The slang term for a dollar bill
buck derives from the use of buckskin as a trade item in the
American colonies and the fact that it was worth the equivalent of a
What exactly is buckskin? It
traditionally refers to any hide that has been tanned with the use of
natural oils, physical manipulation and wood-smoke. It can be made
from any of the hooved animals including deer, elk, antelope, sheep,
goat, moose, buffalo, even cow. Before chemically tanned hides were
produced there was buckskin and leather. Leather was bark-tanned (a
process that takes 6 to 18 mos). It was used for saddles, belts and
anything a stiff leather was desired for. Buckskin was used for
clothing, pouches and anything a soft leather was desired for.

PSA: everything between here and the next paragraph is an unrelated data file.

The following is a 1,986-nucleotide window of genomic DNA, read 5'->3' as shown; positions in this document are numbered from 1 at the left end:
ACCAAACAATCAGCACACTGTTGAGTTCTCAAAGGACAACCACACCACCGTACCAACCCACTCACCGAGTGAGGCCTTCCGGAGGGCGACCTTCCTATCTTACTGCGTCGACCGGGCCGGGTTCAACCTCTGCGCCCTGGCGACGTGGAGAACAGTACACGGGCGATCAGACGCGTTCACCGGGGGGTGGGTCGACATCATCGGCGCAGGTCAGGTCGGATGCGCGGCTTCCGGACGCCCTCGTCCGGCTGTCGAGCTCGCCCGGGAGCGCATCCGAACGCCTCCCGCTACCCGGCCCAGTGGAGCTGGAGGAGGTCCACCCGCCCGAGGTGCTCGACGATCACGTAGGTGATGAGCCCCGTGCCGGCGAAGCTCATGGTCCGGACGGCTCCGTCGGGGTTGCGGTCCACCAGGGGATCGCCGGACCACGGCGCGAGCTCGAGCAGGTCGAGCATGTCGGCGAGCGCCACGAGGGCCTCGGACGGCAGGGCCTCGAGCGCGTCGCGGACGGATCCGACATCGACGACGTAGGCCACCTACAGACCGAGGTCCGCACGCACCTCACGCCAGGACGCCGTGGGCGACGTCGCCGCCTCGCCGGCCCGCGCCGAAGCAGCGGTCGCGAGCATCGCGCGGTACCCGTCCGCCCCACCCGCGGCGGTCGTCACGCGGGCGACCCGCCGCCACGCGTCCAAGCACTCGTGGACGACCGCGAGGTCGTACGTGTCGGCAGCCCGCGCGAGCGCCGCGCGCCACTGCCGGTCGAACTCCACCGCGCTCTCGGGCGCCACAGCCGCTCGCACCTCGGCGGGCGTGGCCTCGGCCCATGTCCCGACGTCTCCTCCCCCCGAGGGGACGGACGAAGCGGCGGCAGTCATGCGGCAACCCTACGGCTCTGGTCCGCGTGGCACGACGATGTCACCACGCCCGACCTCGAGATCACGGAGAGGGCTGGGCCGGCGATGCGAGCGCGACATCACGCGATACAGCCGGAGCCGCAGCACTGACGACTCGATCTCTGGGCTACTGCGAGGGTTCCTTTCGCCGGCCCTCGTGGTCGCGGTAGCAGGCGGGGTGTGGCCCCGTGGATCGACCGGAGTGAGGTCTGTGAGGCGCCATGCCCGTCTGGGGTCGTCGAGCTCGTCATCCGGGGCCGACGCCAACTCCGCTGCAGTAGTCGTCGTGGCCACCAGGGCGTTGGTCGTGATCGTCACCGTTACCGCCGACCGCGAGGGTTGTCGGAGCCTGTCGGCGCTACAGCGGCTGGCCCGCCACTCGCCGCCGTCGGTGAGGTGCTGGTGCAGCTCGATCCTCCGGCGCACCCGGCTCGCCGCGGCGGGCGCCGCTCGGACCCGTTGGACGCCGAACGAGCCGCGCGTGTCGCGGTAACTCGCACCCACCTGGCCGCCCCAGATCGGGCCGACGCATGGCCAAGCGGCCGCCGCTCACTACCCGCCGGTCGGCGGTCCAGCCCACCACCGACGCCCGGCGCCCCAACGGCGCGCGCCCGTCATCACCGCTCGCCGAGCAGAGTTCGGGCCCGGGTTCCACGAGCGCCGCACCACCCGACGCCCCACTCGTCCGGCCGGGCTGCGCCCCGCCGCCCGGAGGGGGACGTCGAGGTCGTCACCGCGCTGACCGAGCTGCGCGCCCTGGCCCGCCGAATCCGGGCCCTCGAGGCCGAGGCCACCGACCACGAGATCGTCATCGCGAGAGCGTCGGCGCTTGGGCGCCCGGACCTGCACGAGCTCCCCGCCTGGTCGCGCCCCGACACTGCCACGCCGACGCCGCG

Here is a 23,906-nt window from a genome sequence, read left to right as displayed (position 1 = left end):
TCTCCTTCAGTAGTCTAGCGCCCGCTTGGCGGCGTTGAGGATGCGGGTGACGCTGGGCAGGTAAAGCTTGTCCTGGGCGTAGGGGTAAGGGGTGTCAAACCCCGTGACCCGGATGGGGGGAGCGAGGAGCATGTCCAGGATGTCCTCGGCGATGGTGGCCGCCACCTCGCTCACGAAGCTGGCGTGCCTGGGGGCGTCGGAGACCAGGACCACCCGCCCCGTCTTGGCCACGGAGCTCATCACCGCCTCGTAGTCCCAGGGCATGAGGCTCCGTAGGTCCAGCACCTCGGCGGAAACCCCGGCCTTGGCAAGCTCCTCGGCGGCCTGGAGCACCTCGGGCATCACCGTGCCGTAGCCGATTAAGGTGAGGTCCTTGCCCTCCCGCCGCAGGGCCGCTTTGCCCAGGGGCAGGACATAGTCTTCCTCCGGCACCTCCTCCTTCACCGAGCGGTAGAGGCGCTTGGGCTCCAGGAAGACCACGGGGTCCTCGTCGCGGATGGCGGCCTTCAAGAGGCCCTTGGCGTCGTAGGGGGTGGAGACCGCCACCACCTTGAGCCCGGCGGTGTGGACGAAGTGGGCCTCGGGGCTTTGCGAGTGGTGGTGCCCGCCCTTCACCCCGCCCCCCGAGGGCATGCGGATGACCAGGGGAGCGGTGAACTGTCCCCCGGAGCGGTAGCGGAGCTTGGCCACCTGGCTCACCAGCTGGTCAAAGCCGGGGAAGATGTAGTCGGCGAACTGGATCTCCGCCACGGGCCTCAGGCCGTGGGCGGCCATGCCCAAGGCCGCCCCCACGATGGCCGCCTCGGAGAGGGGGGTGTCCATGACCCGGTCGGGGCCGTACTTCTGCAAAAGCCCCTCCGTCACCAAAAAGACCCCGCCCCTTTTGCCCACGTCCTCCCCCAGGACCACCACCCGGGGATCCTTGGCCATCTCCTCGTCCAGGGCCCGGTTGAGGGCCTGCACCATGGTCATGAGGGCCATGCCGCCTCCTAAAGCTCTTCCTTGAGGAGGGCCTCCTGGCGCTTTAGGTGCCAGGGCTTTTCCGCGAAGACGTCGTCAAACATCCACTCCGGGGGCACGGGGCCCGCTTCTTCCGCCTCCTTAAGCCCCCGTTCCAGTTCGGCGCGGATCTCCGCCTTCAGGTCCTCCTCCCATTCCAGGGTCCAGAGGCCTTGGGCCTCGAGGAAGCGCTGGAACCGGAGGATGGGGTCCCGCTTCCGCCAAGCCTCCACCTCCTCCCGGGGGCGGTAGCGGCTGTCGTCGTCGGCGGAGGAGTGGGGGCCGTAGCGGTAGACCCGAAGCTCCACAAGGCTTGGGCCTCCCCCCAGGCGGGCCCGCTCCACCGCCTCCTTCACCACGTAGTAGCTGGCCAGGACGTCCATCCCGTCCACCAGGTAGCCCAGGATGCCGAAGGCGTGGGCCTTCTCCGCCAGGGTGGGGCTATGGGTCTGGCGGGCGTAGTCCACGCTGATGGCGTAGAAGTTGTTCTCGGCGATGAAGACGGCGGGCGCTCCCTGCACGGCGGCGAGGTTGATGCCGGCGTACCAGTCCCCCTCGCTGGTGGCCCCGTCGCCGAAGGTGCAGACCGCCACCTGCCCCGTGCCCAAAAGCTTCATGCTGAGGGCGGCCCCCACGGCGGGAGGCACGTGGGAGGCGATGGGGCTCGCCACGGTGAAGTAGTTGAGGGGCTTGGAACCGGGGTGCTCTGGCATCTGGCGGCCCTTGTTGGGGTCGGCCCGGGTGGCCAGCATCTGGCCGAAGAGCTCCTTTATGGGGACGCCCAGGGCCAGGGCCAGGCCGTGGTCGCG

Recently, chrome-tanned deer and sheep hides that have been dyed to
look like traditional buckskin, are being marketed as buckskin.
Deerskins (and antelope and elk
and goat and...) go to waste by the hundreds of thousands in North
America. There are over six million deer sustainably harvested
(killed) each year in the U.S.. Of these only a fraction ever make it
to a tannery. One can easily get all of the deerskins they could ever
use by telling their neighbors that hunt to save them or posting
flyers around town.
Buckskin differs from other
leathers in that it is: washable (it can be hand or machine washed
over and over again), it breathes (allowing perspiration to escape)
and it is velvety soft.
Buckskin is edible. It can and
has been used as an emergency food. It is simmered for several hours.
The solids are strained off and the liquid allowed to cool. The result
is jello (literally), a highly assimilatable protein.
Buckskin has been made by native
peoples on every continent since early hunter-gatherer days.
Buckskin is commonly tanned with
soap & oil, eggs, or the animals own brains.